Truck Noise Advisory Signs

Document No:  D10#70156
Revision:  2
Date amended:  15-Apr-2010

The information below is intended to reflect the preferred practice of Main Roads Western Australia ("Main Roads"). Main Roads reserves the right to update this information at any time without notice. If you have any questions or comments regarding the Application and Approval Guidelines please contact John Moore by e-mail or on (08) 9323 4604. 

To the extent permitted by law, Main Roads, its employees, agents, authors and contributors are not liable for any loss resulting from any action taken or reliance made by you on the information herein displayed.


Revision Register

Ed/Version Number Clause Number Description of Revision Date
1 All Guideline Developed 17-Feb-2006
2 All Guideline Reviewed 15-Apr-2010


Table of Content

PART A:  Policy Statement

Truck noise advisory signs will be provided where designated freight routes abut built up residential areas, subject to Guideline conditions.


PART B:  Application & Approval Guidelines


1.1 Definitions

Unless otherwise indicated in the text of this Guideline:

AS means Australian Standard

Built-Up Area Speed Limit means the 50 km/h speed limit applicable to a built up area as defined in the Road Traffic Code 2000, Part 1 - Preliminary. This may include structures devoted to business industry or dwellings.

Default State Speed Limit means the maximum speed limit applicable to a non-speed zoned road as defined in the Road Traffic Code 2000, Part 1 - Preliminary.

Local road means a road under the control of Local Government.

Main Roads means Main Roads Western Australia.

Residential Area means an area that is predominantly zoned for occupied by dwellings.

State road means a highway and main road under the control of Main Roads Western Australia.

Trucks means vehicles that are Class 3 or above in the Austroads Vehicle Classification system.

VPD means vehicles per day.

1.2 Background

Many heavy vehicles are fitted with engine compression brakes to relieve the loads exerted on traditional braking systems working at the wheels.

The use of engine compression brakes in urban areas can cause noise disturbance to residents in particular areas and was identified as a major community concern in the 2001 Road Train Summits.

Most States have produced some guidelines regarding the use of engine brake signage, but most see the use of signage as a short-term measure that will only be used until effective regulation of engine noise is implemented.

The National Transport Commission is working to set a level for engine braking that is acceptable to the community. A Regulatory Impact Statement will be produced once the level has been set and truck operators will be required to comply with the levels specified.  It is expected that these levels will be enforced by roadside measurement, similar to the way Multanova speed cameras work, and offending vehicles will be required to make changes to comply with the noise requirements.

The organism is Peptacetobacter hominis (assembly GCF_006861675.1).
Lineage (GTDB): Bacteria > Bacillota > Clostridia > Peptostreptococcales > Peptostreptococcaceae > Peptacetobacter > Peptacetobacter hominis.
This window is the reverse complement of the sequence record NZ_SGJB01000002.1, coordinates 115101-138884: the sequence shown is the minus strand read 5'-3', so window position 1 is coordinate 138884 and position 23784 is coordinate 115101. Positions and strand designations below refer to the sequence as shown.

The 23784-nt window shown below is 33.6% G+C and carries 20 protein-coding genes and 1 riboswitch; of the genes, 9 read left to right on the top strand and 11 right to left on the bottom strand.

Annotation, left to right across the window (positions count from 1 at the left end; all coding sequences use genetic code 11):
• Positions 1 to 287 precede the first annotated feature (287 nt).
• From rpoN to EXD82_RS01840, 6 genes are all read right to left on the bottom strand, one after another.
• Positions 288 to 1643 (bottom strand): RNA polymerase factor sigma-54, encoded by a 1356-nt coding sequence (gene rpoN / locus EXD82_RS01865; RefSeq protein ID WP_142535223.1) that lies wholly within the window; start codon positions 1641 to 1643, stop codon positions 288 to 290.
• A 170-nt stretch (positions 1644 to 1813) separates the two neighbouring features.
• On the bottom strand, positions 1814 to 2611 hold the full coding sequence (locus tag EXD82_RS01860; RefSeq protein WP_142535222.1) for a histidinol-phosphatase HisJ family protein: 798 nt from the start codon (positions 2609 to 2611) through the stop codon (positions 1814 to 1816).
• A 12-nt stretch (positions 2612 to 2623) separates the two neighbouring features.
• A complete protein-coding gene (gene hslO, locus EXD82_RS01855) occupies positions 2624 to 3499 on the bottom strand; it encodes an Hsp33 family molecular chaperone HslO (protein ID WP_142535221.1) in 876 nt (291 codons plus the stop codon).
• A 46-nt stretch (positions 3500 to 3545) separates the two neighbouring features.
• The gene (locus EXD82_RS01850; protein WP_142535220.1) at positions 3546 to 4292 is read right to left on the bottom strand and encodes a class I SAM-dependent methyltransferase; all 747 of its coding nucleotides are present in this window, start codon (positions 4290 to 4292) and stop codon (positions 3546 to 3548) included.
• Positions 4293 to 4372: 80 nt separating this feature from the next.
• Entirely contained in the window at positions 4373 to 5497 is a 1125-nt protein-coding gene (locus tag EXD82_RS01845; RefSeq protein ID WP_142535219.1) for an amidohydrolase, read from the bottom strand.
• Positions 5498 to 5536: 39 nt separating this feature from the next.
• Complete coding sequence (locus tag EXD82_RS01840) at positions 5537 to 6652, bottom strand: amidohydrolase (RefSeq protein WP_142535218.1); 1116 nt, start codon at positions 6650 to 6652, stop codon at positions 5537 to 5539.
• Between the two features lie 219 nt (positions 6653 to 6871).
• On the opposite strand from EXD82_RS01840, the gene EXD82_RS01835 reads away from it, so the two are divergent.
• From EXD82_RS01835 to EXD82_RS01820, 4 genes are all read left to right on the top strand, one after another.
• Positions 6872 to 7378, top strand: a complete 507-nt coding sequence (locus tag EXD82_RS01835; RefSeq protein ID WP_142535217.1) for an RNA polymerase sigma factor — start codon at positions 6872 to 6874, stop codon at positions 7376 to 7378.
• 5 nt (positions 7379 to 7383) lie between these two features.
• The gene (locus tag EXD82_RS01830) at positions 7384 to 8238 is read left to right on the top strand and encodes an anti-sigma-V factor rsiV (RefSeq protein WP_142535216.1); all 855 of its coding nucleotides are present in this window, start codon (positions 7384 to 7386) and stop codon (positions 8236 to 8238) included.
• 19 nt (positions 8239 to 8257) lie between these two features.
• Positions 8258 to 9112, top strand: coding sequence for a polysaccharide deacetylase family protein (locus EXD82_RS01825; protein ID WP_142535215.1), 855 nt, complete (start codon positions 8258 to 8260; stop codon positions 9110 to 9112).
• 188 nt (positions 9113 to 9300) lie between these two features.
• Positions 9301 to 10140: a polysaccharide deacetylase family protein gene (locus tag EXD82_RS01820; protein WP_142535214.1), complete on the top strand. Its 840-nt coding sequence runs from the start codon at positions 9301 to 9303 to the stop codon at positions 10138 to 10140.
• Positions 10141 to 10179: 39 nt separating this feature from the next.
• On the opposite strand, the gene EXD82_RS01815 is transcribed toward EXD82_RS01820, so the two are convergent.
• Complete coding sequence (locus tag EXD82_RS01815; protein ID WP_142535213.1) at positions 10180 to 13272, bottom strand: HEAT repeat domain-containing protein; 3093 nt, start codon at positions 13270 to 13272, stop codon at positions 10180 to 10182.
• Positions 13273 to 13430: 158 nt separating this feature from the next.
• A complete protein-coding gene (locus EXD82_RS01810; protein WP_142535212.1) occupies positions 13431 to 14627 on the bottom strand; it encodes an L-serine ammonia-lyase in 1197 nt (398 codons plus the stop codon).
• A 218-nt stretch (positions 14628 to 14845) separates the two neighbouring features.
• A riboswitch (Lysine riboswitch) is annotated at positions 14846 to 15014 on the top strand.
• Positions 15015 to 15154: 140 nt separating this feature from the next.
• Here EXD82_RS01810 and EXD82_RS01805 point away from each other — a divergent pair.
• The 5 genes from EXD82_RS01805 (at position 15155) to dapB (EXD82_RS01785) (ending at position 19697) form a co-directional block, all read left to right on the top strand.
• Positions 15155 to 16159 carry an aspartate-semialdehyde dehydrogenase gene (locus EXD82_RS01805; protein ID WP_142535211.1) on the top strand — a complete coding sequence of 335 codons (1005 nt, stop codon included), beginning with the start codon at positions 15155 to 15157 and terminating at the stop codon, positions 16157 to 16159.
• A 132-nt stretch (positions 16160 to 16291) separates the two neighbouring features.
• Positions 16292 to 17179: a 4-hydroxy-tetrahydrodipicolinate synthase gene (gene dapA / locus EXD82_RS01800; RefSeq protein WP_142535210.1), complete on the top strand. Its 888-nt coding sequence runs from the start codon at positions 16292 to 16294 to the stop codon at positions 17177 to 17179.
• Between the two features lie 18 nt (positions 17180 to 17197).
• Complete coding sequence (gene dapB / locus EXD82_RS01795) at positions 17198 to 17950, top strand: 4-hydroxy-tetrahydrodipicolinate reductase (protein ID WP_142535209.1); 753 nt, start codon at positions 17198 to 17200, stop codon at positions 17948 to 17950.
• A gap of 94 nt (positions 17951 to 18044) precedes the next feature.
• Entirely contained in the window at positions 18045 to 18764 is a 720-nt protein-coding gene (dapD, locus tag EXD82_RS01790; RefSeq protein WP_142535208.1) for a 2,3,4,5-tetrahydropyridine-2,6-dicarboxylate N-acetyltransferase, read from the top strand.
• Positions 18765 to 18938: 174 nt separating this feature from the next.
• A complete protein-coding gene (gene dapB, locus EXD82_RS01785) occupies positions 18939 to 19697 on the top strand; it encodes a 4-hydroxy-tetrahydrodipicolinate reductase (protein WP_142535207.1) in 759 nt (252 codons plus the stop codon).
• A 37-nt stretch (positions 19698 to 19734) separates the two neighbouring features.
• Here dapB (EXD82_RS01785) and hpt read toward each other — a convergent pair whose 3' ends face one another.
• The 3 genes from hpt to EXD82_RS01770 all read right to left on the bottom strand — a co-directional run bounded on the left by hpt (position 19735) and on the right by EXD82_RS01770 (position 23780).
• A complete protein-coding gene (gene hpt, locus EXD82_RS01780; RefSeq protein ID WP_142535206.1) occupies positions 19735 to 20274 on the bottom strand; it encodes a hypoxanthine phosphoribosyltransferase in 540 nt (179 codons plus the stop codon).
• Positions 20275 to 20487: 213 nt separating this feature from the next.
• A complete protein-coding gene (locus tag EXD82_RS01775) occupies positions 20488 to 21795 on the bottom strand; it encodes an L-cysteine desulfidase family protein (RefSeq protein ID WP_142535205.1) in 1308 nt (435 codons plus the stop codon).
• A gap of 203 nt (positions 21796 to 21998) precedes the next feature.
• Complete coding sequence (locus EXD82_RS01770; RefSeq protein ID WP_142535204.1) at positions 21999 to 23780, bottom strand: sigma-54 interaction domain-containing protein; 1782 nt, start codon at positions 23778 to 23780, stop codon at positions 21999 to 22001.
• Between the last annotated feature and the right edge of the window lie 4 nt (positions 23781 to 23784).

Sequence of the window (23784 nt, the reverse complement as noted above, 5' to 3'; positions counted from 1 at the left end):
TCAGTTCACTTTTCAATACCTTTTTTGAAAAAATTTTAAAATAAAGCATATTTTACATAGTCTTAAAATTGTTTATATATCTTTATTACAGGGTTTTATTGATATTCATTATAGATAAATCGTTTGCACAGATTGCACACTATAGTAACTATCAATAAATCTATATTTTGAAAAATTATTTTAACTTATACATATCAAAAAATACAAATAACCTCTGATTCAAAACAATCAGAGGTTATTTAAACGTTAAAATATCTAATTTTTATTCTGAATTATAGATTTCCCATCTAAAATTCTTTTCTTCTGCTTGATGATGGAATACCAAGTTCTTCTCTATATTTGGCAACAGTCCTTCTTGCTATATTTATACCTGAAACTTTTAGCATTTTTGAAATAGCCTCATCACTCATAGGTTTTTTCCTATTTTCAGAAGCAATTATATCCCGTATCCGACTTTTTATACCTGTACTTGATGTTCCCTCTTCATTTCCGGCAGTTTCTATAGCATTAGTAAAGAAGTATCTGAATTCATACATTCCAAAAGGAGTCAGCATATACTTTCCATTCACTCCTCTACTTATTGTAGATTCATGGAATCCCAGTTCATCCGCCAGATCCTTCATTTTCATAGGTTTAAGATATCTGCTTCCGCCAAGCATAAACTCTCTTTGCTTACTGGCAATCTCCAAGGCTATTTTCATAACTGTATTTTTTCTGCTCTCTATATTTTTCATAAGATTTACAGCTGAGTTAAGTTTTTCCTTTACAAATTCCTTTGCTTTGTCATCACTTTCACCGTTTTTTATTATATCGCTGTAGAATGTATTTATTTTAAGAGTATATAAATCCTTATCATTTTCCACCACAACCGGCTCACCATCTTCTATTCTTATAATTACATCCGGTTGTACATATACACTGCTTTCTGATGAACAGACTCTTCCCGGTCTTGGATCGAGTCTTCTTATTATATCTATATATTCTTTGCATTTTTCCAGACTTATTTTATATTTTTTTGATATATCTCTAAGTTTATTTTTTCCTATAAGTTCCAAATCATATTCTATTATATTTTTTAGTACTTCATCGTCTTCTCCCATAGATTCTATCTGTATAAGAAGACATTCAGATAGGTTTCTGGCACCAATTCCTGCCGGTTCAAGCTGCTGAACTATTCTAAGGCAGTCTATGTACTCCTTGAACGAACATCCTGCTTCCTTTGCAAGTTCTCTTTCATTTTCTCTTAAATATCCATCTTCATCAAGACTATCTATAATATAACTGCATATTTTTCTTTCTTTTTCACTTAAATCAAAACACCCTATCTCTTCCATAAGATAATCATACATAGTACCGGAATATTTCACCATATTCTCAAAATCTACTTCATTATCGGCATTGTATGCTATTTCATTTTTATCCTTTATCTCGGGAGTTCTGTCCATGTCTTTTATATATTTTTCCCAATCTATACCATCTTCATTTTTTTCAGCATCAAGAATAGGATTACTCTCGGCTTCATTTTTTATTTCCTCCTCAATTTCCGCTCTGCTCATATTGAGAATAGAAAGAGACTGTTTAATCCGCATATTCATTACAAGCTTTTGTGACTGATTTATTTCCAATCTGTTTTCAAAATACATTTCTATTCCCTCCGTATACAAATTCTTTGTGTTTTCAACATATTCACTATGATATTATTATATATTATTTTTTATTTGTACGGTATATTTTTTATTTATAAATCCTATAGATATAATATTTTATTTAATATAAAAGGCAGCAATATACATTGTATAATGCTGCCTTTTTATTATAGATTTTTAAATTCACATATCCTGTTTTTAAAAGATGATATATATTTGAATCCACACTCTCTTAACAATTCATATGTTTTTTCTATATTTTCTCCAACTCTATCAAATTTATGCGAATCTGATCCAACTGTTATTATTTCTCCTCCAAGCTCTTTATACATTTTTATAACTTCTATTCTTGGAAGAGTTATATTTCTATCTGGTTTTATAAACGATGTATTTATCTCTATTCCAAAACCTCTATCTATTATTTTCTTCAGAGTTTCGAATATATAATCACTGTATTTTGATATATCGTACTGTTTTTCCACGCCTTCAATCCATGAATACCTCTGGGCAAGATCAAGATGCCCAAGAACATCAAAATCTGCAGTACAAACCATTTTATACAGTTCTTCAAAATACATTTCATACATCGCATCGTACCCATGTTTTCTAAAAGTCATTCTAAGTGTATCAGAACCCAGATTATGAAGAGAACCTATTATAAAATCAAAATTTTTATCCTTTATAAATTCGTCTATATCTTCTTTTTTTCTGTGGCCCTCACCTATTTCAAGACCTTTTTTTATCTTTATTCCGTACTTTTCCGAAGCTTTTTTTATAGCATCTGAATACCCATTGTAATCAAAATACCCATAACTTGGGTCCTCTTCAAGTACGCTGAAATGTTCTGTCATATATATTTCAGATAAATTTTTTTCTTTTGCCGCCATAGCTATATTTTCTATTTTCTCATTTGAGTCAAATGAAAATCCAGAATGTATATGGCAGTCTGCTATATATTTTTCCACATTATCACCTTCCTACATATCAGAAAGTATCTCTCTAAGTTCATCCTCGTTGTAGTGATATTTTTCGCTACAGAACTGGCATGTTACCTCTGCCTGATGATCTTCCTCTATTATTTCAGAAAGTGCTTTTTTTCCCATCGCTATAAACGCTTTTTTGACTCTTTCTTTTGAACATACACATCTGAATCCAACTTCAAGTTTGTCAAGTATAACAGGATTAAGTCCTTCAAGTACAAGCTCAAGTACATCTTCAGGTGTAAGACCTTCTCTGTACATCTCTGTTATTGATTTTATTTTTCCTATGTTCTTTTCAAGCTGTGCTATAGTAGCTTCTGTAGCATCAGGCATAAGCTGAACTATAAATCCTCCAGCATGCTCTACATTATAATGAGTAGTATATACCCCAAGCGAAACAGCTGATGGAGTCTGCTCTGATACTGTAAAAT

Targeting the use of signs to the most critical locations and prevent sign overuse may be an effective way to encourage drivers to reduce vehicle noise in noise sensitive areas.

1.3 Purpose

The purpose of this document is to detail Main Roads requirements for use of and location of truck noise advisory signs on applicable routes.

Main Roads primary objective of these guidelines is to minimise noise levels from trucks and heavy vehicles whilst travelling through residential areas.


2.1 Applicable Routes

Truck noise advisory signs shall only be considered on routes designated on the Restricted Access Vehicle Networks that abut built-up residential areas.

Maps are located under Heavy Vehicles RAV Mapping System.

2.2 Conditions

Main Roads specific requirements for the installation of truck noise signs are as follows:

  • Posted speed limit shall be 80 km/h or less,
  • Abutting areas shall be predominantly residential rather than commercial, and meeting built-up area as defined in the Road Traffic Code,
  • Truck volumes shall be 100 vpd and comprise 10% or more of the 24 hour traffic volume,
  • Sign locations shall be 300 metres or more in advance of a requirement for traffic to stop or slow (eg. signals, roundabout, pedestrian crossing stop or give way signs, curves, or road sections commonly subject to congestion) or steep downgrades,
  • Signs shall be sited at least 5 kilometres apart on a particular route, for each direction of travel, or at least 10 kilometres apart where the route is in excess of 20 kilometres,
  • Sites shall not be selected on the basis of managing an individual complainant at a specific location,
  • Only one sign should be used on each entrance to a rural town.

2.3 Funding

Main Roads is responsible for funding signs on State roads.

The relevant Local Government is responsible for funding signs on Local roads.


3.1 Applications

Applications for truck noise advisory signs should be addressed to the Traffic Services Co-ordinator for the Metropolitan Region and the Customer Services Manager in the Regional Office.

The applicant should provide the following information:

  • Applicants Name, Postal Address, E-mail Address and Telephone Number,
  • Road Name and Section (linked to a physical landmark eg intersection),
  • Nature of the problem (truck noise or general traffic noise).

3.2 Approval

The locations for truck noise advisory signs shall be approved by the Metropolitan Traffic Services Manager for the Metropolitan Region, or the relevant Regional Manager in the Regional Office, prior to implementation.

On Local roads, concurrence for truck noise advisory signs should also be obtained from the relevant Local Government.

3.3 Sign Details
Details of the truck noise advisory signs are given on drawing 200531-0040.